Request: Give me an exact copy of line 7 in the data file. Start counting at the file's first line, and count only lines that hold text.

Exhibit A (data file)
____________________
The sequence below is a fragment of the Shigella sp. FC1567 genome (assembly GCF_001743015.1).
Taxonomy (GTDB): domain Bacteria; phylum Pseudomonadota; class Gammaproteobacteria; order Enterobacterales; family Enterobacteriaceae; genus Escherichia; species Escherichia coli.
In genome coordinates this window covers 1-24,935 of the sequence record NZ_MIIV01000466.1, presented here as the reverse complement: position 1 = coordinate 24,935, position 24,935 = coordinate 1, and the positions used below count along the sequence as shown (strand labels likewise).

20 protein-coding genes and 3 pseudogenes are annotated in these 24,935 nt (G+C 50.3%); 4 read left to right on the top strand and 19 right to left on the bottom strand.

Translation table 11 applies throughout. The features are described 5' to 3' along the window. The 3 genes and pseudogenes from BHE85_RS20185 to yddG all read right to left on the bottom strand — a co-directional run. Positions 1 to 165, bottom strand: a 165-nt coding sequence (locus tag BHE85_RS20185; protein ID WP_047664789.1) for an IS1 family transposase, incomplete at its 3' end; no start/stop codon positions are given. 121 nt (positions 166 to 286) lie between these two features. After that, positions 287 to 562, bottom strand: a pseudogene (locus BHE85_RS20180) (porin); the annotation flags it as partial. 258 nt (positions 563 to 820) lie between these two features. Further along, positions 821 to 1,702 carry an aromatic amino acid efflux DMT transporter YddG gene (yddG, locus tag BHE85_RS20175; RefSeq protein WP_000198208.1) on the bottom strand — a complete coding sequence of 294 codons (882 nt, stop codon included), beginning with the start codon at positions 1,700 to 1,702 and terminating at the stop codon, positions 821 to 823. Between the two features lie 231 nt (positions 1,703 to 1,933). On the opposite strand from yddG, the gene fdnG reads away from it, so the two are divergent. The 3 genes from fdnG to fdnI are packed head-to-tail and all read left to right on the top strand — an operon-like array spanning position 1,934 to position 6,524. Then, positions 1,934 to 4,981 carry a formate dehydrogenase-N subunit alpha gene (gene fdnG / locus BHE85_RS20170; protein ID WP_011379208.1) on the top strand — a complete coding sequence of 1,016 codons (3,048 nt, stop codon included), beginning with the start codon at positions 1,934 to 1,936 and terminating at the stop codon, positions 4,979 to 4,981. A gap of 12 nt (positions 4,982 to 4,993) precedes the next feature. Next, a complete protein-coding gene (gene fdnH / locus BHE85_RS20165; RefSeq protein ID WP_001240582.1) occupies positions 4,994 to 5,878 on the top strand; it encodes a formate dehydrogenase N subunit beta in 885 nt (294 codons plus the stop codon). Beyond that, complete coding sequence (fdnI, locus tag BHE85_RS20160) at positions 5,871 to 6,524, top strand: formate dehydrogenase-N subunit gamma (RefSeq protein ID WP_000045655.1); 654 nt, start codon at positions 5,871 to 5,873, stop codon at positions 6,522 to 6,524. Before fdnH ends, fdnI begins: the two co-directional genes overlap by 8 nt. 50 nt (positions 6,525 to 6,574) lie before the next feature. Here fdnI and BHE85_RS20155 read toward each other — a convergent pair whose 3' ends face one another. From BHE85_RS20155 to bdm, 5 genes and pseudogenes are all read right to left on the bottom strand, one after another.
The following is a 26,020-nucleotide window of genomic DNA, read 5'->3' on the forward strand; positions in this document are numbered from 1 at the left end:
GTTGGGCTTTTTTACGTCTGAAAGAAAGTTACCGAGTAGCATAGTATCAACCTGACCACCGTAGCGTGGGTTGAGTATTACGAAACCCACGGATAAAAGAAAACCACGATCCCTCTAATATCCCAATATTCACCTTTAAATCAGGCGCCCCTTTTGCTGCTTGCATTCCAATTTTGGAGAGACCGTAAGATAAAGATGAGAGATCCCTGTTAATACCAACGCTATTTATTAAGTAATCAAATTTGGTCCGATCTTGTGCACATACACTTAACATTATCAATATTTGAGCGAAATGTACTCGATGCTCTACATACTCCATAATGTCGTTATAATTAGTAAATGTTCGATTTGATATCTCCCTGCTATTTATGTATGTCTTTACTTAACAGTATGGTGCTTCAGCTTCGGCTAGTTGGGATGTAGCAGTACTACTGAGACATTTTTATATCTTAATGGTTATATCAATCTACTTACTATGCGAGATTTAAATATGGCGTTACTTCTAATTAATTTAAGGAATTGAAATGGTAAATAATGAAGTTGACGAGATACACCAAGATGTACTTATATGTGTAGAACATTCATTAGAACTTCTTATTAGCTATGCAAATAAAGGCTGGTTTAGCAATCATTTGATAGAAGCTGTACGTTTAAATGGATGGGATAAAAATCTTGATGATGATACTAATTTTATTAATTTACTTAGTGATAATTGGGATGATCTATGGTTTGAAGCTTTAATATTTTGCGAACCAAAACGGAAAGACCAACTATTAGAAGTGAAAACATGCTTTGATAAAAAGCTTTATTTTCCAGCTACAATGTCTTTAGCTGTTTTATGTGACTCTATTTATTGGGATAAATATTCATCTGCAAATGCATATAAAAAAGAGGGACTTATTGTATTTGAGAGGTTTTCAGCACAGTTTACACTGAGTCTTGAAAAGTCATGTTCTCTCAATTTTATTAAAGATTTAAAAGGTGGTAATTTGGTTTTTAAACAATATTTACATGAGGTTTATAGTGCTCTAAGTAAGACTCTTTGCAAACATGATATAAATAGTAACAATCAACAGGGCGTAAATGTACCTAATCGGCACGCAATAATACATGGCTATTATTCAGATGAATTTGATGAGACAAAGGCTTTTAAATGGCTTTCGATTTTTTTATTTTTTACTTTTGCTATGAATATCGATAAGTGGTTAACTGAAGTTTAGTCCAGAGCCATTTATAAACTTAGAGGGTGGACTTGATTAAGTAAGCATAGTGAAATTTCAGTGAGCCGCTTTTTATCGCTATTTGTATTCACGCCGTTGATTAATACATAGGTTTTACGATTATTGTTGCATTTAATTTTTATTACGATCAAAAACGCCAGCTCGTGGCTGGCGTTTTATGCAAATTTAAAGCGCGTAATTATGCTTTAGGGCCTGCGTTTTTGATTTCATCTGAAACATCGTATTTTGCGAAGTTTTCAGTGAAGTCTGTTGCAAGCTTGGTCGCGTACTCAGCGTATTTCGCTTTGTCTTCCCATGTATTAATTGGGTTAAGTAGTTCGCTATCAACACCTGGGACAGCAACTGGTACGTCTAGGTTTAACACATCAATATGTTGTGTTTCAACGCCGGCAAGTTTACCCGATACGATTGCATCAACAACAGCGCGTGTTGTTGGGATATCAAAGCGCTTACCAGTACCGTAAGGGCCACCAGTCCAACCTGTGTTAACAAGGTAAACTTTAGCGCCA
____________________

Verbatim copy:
GTTGGGCTTTTTTACGTCTGAAAGAAAGTTACCGAGTAGCATAGTATCAACCTGACCACCGTAGCGTGGGTTGAGTATTACGAAACCCACGGATAAAAGAAAACCACGATCCCTCTAATATCCCAATATTCACCTTTAAATCAGGCGCCCCTTTTGCTGCTTGCATTCCAATTTTGGAGAGACCGTAAGATAAAGATGAGAGATCCCTGTTAATACCAACGCTATTTATTAAGTAATCAAATTTGGTCCGATCTTGTGCACATACACTTAACATTATCAATATTTGAGCGAAATGTACTCGATGCTCTACATACTCCATAATGTCGTTATAATTAGTAAATGTTCGATTTGATATCTCCCTGCTATTTATGTATGTCTTTACTTAACAGTATGGTGCTTCAGCTTCGGCTAGTTGGGATGTAGCAGTACTACTGAGACATTTTTATATCTTAATGGTTATATCAATCTACTTACTATGCGAGATTTAAATATGGCGTTACTTCTAATTAATTTAAGGAATTGAAATGGTAAATAATGAAGTTGACGAGATACACCAAGATGTACTTATATGTGTAGAACATTCATTAGAACTTCTTATTAGCTATGCAAATAAAGGCTGGTTTAGCAATCATTTGATAGAAGCTGTACGTTTAAATGGATGGGATAAAAATCTTGATGATGATACTAATTTTATTAATTTACTTAGTGATAATTGGGATGATCTATGGTTTGAAGCTTTAATATTTTGCGAACCAAAACGGAAAGACCAACTATTAGAAGTGAAAACATGCTTTGATAAAAAGCTTTATTTTCCAGCTACAATGTCTTTAGCTGTTTTATGTGACTCTATTTATTGGGATAAATATTCATCTGCAAATGCATATAAAAAAGAGGGACTTATTGTATTTGAGAGGTTTTCAGCACAGTTTACACTGAGTCTTGAAAAGTCATGTTCTCTCAATTTTATTAAAGATTTAAAAGGTGGTAATTTGGTTTTTAAACAATATTTACATGAGGTTTATAGTGCTCTAAGTAAGACTCTTTGCAAACATGATATAAATAGTAACAATCAACAGGGCGTAAATGTACCTAATCGGCACGCAATAATACATGGCTATTATTCAGATGAATTTGATGAGACAAAGGCTTTTAAATGGCTTTCGATTTTTTTATTTTTTACTTTTGCTATGAATATCGATAAGTGGTTAACTGAAGTTTAGTCCAGAGCCATTTATAAACTTAGAGGGTGGACTTGATTAAGTAAGCATAGTGAAATTTCAGTGAGCCGCTTTTTATCGCTATTTGTATTCACGCCGTTGATTAATACATAGGTTTTACGATTATTGTTGCATTTAATTTTTATTACGATCAAAAACGCCAGCTCGTGGCTGGCGTTTTATGCAAATTTAAAGCGCGTAATTATGCTTTAGGGCCTGCGTTTTTGATTTCATCTGAAACATCGTATTTTGCGAAGTTTTCAGTGAAGTCTGTTGCAAGCTTGGTCGCGTACTCAGCGTATTTCGCTTTGTCTTCCCATGTATTAATTGGGTTAAGTAGTTCGCTATCAACACCTGGGACAGCAACTGGTACGTCTAGGTTTAACACATCAATATGTTGTGTTTCAACGCCGGCAAGTTTACCCGATACGATTGCATCAACAACAGCGCGTGTTGTTGGGATATCAAAGCGCTTACCAGTACCGTAAGGGCCACCAGTCCAACCTGTGTTAACAAGGTAAACTTTAGCGCCA